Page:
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US judge revokes bail for ex-Trump campaign manager Paul Manafort

A federal judge sends Paul Manafort to jail pending trial after he was accused of attempting to tamper with witnesses.

Paul Manafort

A judge in the United States has revoked the house arrest of President Donald Trump's former campaign chairman, ordering that he be held in jail while awaiting trial. 

Paul Manafort was ordered into custody on Friday following new obstruction of justice charges filed by Special Counsel Robert Mueller last week.

Manafort is facing multiple charges of money laundering, bank fraud and illegal lobbying. He was among the first to be indicted by Mueller, who is heading up the main investigation into alleged Russian meddling in the 2016 US presidential elections.

After turning himself in to the FBI in October, Manafort was placed under house arrest on a $10m bond. 

Last week, Mueller issued a motion saying that Manafort had contacted witnesses by phone and encrypted text messaging for the purpose of securing "materially false testimony".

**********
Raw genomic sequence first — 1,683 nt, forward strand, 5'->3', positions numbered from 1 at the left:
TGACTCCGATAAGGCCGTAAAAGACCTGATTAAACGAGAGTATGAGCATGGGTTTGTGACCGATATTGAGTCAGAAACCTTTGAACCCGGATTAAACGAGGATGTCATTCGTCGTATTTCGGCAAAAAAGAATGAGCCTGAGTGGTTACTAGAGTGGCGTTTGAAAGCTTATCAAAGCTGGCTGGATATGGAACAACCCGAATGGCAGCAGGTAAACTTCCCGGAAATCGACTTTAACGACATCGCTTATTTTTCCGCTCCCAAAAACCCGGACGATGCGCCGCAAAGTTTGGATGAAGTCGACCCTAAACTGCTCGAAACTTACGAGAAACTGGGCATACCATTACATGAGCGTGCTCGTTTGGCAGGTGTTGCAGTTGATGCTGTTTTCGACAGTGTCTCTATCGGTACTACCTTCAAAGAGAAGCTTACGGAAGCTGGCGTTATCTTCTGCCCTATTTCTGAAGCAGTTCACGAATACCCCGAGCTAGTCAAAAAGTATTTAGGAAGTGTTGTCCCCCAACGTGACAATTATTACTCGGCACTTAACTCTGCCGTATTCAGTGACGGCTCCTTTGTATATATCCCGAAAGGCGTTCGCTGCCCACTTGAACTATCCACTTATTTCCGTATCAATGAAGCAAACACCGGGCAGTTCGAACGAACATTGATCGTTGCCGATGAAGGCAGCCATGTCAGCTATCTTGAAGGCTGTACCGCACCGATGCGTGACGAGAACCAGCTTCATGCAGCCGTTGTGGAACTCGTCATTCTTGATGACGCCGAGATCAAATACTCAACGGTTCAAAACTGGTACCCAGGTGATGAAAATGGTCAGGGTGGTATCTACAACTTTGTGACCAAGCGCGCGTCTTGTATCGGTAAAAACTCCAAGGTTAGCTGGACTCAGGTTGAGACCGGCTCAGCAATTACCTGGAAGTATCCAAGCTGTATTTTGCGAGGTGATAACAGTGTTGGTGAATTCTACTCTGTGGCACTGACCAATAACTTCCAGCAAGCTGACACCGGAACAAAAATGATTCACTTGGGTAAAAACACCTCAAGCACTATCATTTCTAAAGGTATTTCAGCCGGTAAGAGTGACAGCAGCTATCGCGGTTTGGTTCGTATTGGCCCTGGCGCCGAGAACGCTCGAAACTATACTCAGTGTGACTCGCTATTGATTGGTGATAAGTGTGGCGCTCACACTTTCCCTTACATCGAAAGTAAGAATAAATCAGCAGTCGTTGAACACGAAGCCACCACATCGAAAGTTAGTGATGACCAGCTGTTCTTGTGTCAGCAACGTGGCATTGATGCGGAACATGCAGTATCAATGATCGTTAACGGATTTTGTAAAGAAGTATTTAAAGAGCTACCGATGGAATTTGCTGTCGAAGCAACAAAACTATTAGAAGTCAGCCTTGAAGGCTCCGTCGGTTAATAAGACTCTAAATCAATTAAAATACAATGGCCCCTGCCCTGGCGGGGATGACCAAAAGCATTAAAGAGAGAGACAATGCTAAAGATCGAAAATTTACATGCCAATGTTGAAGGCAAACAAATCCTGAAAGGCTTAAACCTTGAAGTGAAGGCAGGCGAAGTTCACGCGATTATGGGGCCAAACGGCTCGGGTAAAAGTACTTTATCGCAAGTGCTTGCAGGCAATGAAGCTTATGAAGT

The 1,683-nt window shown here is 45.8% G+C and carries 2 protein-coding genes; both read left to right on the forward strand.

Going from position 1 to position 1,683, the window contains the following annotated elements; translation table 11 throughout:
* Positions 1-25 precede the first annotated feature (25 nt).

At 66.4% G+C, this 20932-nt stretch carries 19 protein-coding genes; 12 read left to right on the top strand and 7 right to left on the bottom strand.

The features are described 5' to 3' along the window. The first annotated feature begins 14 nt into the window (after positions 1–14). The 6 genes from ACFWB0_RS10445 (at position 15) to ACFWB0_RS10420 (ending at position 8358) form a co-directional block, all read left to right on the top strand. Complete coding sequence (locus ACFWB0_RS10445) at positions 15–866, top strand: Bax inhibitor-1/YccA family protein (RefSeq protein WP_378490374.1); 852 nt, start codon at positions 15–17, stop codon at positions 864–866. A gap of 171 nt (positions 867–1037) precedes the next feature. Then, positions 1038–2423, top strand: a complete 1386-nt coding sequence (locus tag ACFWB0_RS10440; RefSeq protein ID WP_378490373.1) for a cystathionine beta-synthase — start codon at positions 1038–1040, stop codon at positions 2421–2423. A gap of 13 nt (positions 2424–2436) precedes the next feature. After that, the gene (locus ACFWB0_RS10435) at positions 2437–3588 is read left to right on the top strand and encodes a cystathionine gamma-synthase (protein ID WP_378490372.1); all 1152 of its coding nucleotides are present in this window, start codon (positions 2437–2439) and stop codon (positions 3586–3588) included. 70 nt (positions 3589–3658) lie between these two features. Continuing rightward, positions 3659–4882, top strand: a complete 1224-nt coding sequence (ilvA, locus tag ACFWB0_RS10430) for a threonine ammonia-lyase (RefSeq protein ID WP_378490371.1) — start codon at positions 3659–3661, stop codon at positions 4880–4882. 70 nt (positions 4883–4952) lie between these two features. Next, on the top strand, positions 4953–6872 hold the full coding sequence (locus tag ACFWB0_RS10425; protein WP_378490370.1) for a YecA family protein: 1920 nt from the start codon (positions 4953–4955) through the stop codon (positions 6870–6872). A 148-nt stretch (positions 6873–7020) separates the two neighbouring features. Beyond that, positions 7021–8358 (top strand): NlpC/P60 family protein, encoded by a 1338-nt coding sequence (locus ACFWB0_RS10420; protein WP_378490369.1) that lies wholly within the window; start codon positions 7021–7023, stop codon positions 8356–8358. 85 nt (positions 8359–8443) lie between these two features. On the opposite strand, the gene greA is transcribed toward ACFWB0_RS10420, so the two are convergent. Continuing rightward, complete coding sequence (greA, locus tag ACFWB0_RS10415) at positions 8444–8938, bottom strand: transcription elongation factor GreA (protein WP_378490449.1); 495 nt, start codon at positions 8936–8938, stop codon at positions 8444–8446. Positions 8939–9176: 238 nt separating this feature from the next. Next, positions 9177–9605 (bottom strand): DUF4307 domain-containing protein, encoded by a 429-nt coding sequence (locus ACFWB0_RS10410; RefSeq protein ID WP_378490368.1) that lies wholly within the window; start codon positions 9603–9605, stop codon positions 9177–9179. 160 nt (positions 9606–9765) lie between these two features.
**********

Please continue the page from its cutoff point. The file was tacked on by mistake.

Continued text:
It added that such activities amounted to a violation of his bail terms.

"I cannot turn a blind eye," US District Judge Amy Berman Jackson said on Friday. "You've abused the trust placed in you."

Trump: 'Very unfair'

For his part, Trump took to Twitter to criticise the judge's decision as "very unfair".

Manafort was accused of witnesses tampering along with long-time associate Konstantin Kilimnik.

Prosecutors said they tried to convince two witnesses to say they had not lobbied in the US for former Ukrainian President Viktor Yanukovich. 

'Thinnest of evidence'

Manafort's lawyers said the charges were based on the "thinnest of evidence". 

"Mr. Manafort asked no one to provide a false affidavit or false testimony at trial, or perjure themselves, and he has not given - nor offered to give - any potential witness anything in exchange for false testimony," a court filing issued last Friday said. 

Manafort is facing trials in Virginia and Washington, DC, with the former scheduled to start in July. 

In February, he pleaded not guilty to charges of money laundering, illegal lobbying and lying, setting up the first trial to result from Mueller's investigation, due to begin on September 17. 

In March, he also pleaded not guilty to charges of bank and tax fraud, setting up the July trial.


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